|Name||Greatham Primary School|
|Address||Petersfield Road, Greatham, Liss, GU33 6HA|
|Religious Character||Does Not Apply|
|Number of Pupils||167 (54.5% boys 45.5% girls)|
|Number of Pupils per Teacher||17.7|
|Percentage Free School Meals||8.4%|
|Percentage English is Not First Language||2.4%|
|Pupils with SEN Support||9.6%%|
|Catchment Area Indicator Available||Yes|
|Last Distance Offered Available||No|
Highlights from Latest Inspection
What is it like to attend this school?
Greatham Primary School’s motto is ‘Care, Aspire, Achieve’.
These values shape pupils’ time in the school. Pupils know there are high expectations of them, but also that there is a high level of care for their well-being. They are happy to be part of this nurturing, caring school.
Pupils know that the adults in the school value each of them as an individual and work hard to help them grow into confident, resilient young people who are well prepared for the next stage in their education. Their parents and carers are full of praise for everything that is being done to help their children be happy and successful.
Pupils behave well and treat each other with kindness and respect.
Pupils are safe here. Bullying is rare. Pupils are confident that adults will sort things out quickly if they have any worries.
Pupils are keen to help and support each other, for example as play leaders or reading buddies.
Even a wet lunchtime was a happy occasion. In one class, pupils were chatting happily with their friends while building marble mazes and models.
In other classes, pupils played with their friends, making use of the wide range of activities available.
What does the school do well and what does it need to do better?
Leaders have improved the quality of education since the last inspection. They have made sure the curriculum is broad and interests the pupils.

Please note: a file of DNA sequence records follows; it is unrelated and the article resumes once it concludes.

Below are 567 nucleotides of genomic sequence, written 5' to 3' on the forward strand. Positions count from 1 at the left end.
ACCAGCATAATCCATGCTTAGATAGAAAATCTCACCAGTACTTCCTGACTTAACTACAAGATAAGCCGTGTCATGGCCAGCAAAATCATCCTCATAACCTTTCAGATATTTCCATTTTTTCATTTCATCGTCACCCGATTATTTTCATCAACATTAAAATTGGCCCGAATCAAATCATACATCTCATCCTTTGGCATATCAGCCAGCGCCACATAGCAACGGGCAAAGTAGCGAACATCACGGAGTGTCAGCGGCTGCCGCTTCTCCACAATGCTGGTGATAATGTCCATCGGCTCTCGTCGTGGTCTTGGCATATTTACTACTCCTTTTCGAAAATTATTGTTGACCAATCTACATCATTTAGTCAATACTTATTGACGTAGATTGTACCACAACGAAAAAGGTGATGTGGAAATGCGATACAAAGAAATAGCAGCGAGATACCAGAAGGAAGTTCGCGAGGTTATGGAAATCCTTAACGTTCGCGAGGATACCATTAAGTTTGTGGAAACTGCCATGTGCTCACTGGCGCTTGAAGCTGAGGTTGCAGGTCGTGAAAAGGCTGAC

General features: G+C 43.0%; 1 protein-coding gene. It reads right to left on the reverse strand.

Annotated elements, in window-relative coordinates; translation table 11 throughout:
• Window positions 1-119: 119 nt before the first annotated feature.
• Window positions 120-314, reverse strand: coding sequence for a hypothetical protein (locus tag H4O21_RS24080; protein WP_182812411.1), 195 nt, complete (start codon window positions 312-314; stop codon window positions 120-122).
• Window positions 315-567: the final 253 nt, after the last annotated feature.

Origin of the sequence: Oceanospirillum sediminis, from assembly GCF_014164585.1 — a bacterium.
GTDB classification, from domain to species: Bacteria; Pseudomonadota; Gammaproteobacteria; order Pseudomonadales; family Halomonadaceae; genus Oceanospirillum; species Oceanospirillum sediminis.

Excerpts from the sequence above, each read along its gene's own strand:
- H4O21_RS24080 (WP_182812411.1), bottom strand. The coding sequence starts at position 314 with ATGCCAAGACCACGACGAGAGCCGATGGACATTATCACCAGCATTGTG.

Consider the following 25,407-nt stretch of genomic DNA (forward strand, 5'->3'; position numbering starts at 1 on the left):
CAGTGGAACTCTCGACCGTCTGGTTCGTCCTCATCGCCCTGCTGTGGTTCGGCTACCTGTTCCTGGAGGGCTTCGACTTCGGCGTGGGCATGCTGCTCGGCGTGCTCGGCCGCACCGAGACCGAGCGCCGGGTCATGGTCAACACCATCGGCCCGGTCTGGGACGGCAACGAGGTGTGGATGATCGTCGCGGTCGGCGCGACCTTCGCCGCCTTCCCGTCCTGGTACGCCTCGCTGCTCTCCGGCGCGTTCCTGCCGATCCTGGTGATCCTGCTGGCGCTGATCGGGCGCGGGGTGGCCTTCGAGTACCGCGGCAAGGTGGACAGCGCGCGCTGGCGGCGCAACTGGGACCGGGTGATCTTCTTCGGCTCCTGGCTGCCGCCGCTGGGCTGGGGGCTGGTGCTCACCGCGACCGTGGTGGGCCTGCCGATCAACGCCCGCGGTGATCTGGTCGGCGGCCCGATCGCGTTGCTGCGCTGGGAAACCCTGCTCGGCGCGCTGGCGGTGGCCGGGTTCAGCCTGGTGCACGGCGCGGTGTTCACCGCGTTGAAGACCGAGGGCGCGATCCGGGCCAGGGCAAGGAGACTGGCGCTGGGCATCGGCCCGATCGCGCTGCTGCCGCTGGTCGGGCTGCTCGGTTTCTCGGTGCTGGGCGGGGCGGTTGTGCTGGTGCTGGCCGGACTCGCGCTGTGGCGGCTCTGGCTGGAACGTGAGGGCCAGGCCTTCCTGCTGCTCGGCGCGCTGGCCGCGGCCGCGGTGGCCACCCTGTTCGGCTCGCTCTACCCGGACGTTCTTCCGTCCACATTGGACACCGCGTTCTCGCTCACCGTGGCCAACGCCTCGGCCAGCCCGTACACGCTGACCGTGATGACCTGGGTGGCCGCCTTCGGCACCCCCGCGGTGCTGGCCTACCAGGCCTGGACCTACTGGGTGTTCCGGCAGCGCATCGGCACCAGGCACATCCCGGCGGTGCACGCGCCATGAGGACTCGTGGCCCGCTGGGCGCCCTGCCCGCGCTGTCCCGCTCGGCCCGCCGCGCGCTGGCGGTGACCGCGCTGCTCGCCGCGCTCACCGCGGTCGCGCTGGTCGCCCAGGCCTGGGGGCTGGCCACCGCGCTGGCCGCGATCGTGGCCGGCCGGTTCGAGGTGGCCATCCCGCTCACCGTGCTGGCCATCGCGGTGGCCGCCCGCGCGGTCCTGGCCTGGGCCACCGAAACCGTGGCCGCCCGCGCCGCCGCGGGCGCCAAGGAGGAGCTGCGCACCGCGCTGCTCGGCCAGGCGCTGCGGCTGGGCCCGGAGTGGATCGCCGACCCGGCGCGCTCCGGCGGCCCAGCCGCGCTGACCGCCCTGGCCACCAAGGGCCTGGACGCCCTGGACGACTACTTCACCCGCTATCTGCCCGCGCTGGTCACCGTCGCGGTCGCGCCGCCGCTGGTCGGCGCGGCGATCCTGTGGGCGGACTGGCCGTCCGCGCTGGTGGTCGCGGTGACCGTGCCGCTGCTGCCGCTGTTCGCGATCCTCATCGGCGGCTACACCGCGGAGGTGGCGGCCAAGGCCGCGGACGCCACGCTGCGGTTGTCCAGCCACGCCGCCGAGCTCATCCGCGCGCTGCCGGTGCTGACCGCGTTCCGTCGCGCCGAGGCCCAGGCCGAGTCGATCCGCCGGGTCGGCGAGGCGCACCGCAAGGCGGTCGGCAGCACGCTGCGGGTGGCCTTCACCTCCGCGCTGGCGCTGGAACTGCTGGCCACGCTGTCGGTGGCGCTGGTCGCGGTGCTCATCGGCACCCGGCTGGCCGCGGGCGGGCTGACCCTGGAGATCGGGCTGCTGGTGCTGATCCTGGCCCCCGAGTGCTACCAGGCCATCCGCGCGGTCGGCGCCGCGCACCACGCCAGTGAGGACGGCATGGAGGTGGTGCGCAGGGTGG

In nearly all curriculum areas, lessons are well planned and build on what pupils already know and can do. Leaders’ work to improve the planning further in remaining subjects, such as geography and physical education, is well under way. However, there remains more to do to ensure that all lessons are as good as the best.
In subjects such as art and science, improvements to planning and sequencing are helping pupils to learn more effectively. Pupils achieve well in art, because teachers build pupils’ skills over time. Teachers introduce different techniques and different artists in each year.
Year 5 used the skills they had developed in earlier years to produce striking self-portraits based on the work of Julian Opie. In science, pupils were using their prior learning to investigate the ways light passes through different materials.
Leaders have an ambitious programme in place for developing early reading.
Phonics is well taught. As a result, pupils gain the knowledge and skills they need to become confident, fluent readers. Teachers ensure that support is put swiftly in place when any pupils are falling behind.
Leaders encourage a love of reading and want pupils to be familiar with classic stories. For example, one class is currently listening to a novel by C S Lewis during their daily story time. Pupil enjoy reading and speak with enthusiasm about their favourite writers and books.
One pupil said that the well-stocked library is her favourite place in the school.
Pupils behave well in lessons and during their free time. They are considerate and courteous to each other and to adults.